Amid delayed renovation, main plaza entrance to Downtown Berkeley BART station torn down

Deborah Chen/Staff

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People hoping to access the Downtown Berkeley BART entrance on Shattuck Avenue and Center Street will be disappointed. As part of a $7.6 million renovation effort, the main entrance’s iconic rotunda has been torn down and is set to be replaced.

The station’s renovation, previously slated for completion by early 2018, has been delayed because of interruptions caused by last year’s rains, according to Rebecca Saltzman, president of the BART Board of Directors. Continued progress on the project this year will depend on how much rain Berkeley sees in the coming months.

Only the metal skeleton of the rotunda entrance remains in place, just a couple hundred feet from one of the station’s new glass entrances and the beginnings of the slate-gray plaza flooring that will replace the red bricks that currently line the walkway.

When Berkeley City College student Warren Baim was a child, his father would bring him to Saturday Cal football games. The two would always take the rotunda entrance from the station up to the street, Baim said.

“You knew you were in Berkeley because you went up the escalator,” Baim said. “But change is part of life.”

Since it was first constructed in the early 1970s as one of the original BART stations, the Downtown Berkeley BART station and its rotunda have remained relatively unchanged until this project began, according to BART spokesperson Jim Allison. The station has never undergone a renovation of this scale.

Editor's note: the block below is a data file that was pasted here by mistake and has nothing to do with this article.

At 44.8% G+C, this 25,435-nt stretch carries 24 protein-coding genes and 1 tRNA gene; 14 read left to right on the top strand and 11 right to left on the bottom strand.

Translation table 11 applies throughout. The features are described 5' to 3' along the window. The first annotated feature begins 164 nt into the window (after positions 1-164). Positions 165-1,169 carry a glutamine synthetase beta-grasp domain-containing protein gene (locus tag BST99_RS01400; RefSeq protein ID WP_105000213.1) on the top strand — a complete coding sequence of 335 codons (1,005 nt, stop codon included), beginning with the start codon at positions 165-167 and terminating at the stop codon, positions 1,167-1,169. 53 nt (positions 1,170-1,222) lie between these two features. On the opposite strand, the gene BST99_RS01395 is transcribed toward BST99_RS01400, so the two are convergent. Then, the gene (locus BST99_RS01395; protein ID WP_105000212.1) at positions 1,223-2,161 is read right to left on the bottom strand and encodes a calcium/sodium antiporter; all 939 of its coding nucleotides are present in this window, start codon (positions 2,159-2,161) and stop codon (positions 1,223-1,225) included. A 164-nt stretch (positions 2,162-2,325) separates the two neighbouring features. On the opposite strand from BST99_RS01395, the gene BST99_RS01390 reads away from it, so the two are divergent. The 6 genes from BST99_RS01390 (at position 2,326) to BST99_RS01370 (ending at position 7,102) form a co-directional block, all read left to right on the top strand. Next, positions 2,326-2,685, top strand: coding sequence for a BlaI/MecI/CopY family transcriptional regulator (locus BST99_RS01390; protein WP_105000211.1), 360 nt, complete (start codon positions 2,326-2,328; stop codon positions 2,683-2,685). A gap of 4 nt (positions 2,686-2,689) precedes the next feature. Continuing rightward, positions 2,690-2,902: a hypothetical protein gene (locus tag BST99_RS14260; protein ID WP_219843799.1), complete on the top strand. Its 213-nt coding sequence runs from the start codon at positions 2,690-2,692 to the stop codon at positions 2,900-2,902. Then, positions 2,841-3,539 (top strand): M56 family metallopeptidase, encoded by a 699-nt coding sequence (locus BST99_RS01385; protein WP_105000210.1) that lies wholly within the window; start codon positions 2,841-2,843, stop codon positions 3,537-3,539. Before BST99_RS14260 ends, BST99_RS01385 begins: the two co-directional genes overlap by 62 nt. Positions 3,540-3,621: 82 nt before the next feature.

The Downtown Berkeley renovation is part of a larger effort by BART to modernize its stations. Construction began on the El Cerrito del Norte station a few months ago, and BART plans to modernize its 19th Street Oakland station in the near future, according to Saltzman.

“The (new) design will open up the space a lot more. When people come out of BART, they’ll know where to go,” Saltzman said.

The renovations will not only increase visibility but will also replace one of the nearby bus stops with two stops to decrease traffic congestion, according to Saltzman.

As per current renovation plans, the escalators to the Allston Way entrance will be covered, but the stairs will not because of budget constraints, Allison said. If there is sufficient funding, however, BART will be able to cover the stairs in the future, according to Allison.

But some BART riders are concerned about changes in traffic activity related to the Downtown Berkeley renovations. Berkeley resident Jacob Kornbluth said traffic congestion caused by the renovations has made it “really difficult to get around.” Arianna Benedetti, a UC Berkeley graduate student, noted that the renovations have caused buses to stop in different places.

“I feel that the construction has affected the bus system more than the BART,” Benedetti said.

Contact Matthew Lo at [email protected] and follow him on Twitter at @matthewlo_dc.